October 27, 2014
When Gorilla Groups Cross National Borders
It is a crucial task to have Fossey Fund trackers in the field monitoring our gorillas 365 days a year. Our constant presence decreases the risk of threats, such as poaching or disease outbreaks, and allows us to conduct research to further learn how to protect these endangered creatures. However, even regularly followed, habituated groups sometimes migrate beyond the borders of Volcanoes National Park into the Democratic Republic of Congo (DRC), where our Rwandan trackers cannot go.
Luckily, dispersed groups that go beyond our tracking range often return. Gushimira’s group crossed the border into Congo on Aug. 28 but returned on Sept. 30, when they were spotted near the top of Mt. Visoke. This small group formed in 2013 and had been in and out of monitoring range most of the summer, going out of our range in mid-June and briefly reappearing during an interaction in late July before crossing the border at the end of August. All five members of the group—one infant, three females and one silverback—were reported to be in good health.
We had a similar experience with another small and recently formed group, called the Mafunzo group. They “disappeared” from our tracking efforts on Sept. 7 but returned on Oct. 1. Recently formed groups are notoriously harder to track because they are typically smaller in size and leave fewer visible traces behind than larger groups. They also tend to have a bigger home range, traveling wide distances, both to enlarge their group and to avoid conflicts with others.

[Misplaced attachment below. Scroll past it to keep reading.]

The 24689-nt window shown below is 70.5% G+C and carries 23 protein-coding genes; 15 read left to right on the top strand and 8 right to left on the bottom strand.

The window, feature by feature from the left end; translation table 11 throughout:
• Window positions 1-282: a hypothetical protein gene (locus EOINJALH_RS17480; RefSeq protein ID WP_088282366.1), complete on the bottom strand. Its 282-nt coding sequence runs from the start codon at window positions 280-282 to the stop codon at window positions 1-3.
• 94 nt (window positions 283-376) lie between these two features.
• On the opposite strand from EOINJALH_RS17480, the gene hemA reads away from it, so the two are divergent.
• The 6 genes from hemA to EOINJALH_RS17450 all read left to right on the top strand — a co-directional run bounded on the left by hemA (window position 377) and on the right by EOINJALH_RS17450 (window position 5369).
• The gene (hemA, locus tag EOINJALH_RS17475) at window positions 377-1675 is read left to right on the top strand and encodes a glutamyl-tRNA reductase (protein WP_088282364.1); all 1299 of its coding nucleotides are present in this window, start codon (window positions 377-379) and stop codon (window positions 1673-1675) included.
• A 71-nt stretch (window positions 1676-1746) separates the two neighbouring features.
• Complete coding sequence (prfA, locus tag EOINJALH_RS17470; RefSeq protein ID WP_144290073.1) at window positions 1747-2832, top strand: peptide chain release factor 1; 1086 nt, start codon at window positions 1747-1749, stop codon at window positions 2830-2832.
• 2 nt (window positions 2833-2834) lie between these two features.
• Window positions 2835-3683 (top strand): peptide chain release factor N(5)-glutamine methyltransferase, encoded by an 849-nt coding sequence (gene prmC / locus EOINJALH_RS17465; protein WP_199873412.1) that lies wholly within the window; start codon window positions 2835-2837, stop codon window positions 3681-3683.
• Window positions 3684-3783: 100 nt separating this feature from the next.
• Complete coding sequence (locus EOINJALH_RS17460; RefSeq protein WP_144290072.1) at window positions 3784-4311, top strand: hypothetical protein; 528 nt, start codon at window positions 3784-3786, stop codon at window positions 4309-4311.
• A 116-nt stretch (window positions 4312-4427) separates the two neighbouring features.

Currently, though, we are still looking for Kuryama’s group, which has not been located since April 30. Before they crossed over the Congolese border of the park, this group had an interaction with recently returned Gushimira’s group. Kuryama’s group is one of our longest-monitored groups, so it is particularly worrisome to lose track of them, and Fossey Fund staff continue to patrol the area along the border in hopes of finding fresh traces.
While we are always elated to have groups return, the issue of gorillas crossing borders where we currently cannot follow will continue to be problematic. Until we are able to find a solution to this, a dedicated team of trackers will continue to search for the dispersed groups.